Maryland State Board of Elections Assistant Deputy Administrator Donna Duncan then told Jurgensen that reconvening the Montgomery County Board of Canvassers to recertify would not be necessary. Duncan also told Jurgensen that only two signatures from the board were necessary, those of the president, Jim Shalleck, and the secretary, Mary Ann Keeffe.
On Tuesday, Duncan reconfirmed that she advised the board on the procedure they needed to follow to fix the errors.
Senator, elections board member question process
Kagan questioned whether the process to recertify met with requirements of the state’s open meetings laws.
David Naimon, one of the board members who was not informed of the ballot discrepancies or the recertification, said even with the state board’s consent, that still should not have prevented the rest of the board from being told about it.
“It’s hard to for us to support a result when we don’t even know it’s a problem,” said board member David Naimon. “I send an email asking for the number of provisional ballots rejected and that gets copied to the whole board, but recertifying election results doesn’t? I don’t get it. I just don’t get it.”
“I understand only two signatures are necessary, but when Jim and Mary Anne (president and secretary of the Board of Canvassers) are signing for this, they are signing that the board of canvassers are supporting this result,” Naimon said at the May 16 meeting. “It’s hard to for us to support a result when we don’t even know it’s a problem.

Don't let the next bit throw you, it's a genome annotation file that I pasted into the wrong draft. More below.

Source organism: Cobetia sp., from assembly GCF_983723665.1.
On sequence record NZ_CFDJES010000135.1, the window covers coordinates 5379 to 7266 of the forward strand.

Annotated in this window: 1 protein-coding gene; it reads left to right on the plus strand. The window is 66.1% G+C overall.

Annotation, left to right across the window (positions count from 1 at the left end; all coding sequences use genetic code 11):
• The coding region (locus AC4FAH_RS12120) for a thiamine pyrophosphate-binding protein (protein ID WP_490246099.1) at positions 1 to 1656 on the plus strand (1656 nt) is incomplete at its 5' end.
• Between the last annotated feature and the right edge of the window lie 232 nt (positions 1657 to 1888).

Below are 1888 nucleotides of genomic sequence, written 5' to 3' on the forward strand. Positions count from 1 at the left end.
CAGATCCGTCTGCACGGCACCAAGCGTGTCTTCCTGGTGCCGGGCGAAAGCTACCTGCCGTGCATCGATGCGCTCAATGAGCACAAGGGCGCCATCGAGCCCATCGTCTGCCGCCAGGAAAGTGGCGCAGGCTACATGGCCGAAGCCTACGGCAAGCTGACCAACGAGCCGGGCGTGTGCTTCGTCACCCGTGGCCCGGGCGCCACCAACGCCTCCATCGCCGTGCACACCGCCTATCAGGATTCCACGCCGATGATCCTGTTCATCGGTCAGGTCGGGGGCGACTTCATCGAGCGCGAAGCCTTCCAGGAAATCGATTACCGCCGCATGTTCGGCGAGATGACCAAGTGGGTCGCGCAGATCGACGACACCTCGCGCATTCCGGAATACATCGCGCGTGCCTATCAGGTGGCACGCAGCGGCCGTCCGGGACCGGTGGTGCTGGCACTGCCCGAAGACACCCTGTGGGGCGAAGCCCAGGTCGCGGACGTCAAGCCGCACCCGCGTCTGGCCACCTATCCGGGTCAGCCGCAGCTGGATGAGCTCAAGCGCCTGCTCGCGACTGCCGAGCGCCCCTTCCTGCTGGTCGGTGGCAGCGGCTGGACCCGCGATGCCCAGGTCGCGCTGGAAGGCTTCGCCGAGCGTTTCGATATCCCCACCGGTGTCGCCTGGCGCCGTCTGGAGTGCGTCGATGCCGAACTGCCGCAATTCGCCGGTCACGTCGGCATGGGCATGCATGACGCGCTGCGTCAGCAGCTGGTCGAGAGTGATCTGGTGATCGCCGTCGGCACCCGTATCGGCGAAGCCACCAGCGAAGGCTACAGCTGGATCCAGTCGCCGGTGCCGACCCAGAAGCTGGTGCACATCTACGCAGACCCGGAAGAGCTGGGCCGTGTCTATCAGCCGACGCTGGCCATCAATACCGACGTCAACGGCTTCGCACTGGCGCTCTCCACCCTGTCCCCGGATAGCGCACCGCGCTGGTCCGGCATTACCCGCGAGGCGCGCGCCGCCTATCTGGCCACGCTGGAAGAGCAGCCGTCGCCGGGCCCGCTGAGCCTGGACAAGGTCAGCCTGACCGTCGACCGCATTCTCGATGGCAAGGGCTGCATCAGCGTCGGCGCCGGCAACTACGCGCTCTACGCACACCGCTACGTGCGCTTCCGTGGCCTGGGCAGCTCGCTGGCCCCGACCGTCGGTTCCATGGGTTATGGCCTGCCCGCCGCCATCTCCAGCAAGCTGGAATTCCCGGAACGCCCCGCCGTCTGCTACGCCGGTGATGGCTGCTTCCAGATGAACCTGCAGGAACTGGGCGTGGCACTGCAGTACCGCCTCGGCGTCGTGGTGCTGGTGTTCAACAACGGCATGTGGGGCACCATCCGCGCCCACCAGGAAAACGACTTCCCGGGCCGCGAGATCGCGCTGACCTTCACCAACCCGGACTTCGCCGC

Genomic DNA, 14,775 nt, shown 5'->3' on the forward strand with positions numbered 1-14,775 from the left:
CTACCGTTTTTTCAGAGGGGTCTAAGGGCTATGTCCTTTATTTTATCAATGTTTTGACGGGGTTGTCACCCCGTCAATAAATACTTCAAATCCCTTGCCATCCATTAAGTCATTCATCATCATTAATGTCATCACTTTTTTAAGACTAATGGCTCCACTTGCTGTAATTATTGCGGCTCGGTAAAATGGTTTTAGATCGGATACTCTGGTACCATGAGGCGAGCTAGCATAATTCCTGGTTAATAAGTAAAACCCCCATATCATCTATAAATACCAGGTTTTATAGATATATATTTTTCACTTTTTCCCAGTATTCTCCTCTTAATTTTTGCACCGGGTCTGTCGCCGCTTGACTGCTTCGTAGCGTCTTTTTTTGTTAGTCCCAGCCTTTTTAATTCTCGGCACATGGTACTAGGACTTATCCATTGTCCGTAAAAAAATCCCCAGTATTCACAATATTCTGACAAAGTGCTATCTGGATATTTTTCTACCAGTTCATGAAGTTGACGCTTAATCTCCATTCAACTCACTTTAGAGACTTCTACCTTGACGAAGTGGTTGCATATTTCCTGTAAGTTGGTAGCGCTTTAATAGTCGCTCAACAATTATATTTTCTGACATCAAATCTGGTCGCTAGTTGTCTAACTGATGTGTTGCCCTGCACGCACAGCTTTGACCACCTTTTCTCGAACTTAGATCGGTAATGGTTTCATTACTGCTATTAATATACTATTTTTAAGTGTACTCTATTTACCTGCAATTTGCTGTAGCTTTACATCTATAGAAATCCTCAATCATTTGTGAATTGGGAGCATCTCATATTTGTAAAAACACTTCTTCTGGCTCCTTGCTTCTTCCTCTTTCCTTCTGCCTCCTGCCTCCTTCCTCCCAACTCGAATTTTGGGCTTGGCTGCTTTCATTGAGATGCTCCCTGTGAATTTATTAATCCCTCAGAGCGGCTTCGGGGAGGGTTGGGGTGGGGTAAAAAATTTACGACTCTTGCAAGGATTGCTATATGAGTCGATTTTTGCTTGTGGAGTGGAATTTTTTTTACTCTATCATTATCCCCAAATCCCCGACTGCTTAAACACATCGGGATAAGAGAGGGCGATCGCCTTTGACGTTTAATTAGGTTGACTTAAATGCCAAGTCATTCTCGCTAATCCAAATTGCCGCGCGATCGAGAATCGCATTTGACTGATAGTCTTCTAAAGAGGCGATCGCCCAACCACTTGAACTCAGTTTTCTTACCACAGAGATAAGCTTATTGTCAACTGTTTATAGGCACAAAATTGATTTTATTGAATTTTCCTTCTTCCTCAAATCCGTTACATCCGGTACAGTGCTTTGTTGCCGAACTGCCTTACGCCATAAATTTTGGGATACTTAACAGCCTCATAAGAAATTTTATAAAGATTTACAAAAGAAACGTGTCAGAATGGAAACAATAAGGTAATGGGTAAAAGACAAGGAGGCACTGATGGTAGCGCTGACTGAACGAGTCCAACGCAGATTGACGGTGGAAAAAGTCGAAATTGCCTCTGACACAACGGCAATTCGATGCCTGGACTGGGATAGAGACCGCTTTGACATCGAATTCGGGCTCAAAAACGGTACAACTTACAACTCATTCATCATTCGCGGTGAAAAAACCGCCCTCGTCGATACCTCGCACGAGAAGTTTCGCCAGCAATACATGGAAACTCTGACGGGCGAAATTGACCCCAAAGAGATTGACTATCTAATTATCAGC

“I send an email asking for the number of provisional ballots rejected and that gets copied to the whole board, but recertifying election results doesn’t? I don’t get it. I just don’t get it,” Naimon said.
Letter to EHE committee
One of the two leaders who signed off on recertification — Montgomery County Board of Elections President James Shalleck, R — on Monday sent a letter to the chair and members of the Senate Education, Health and Environmental Affairs Committee. In it, Shalleck said he was told state election officials advised that the Board of Canvassers did not need to reconvene to recertify the results. He stated he does not consider the certification process complete until the board has met to discuss state audits of the results — a step that happens after the certification documents have already been signed and does not require a vote.
Shalleck also said he told Jurgensen the board had to be notified when the Board of Elections met on Friday, May 16 for its monthly meeting. The Board of Elections and Board of Canvassers are the same people but are separate boards, so the Board of Canvassers met during that meeting and completed the certification process by discussing staff audits, a public meeting required by state law.
“That, in my opinion, is an excellent requirement because it allows the public to hear about the results of the vote, audits by Staff and the certification process. I would not close our certification process without this public meeting,” Shalleck stated.
1,800 votes “ghost outs”
“As of May 9, there was a difference of 1,834 more ballots scanned than accepted in MD Voters,” the state’s voter registration database, Jurgensen said at the May 16 meeting.
County election officials said the ballots amounted to 10% of the county’s 18,000 received absentee ballots. According to one election official, the staff spent two days sifting through the 18,000 ballots to account for all of them. Once the ballots were identified, each one had to be rescanned by county election staff.
Associate Editor Meg Tully contributed to this report.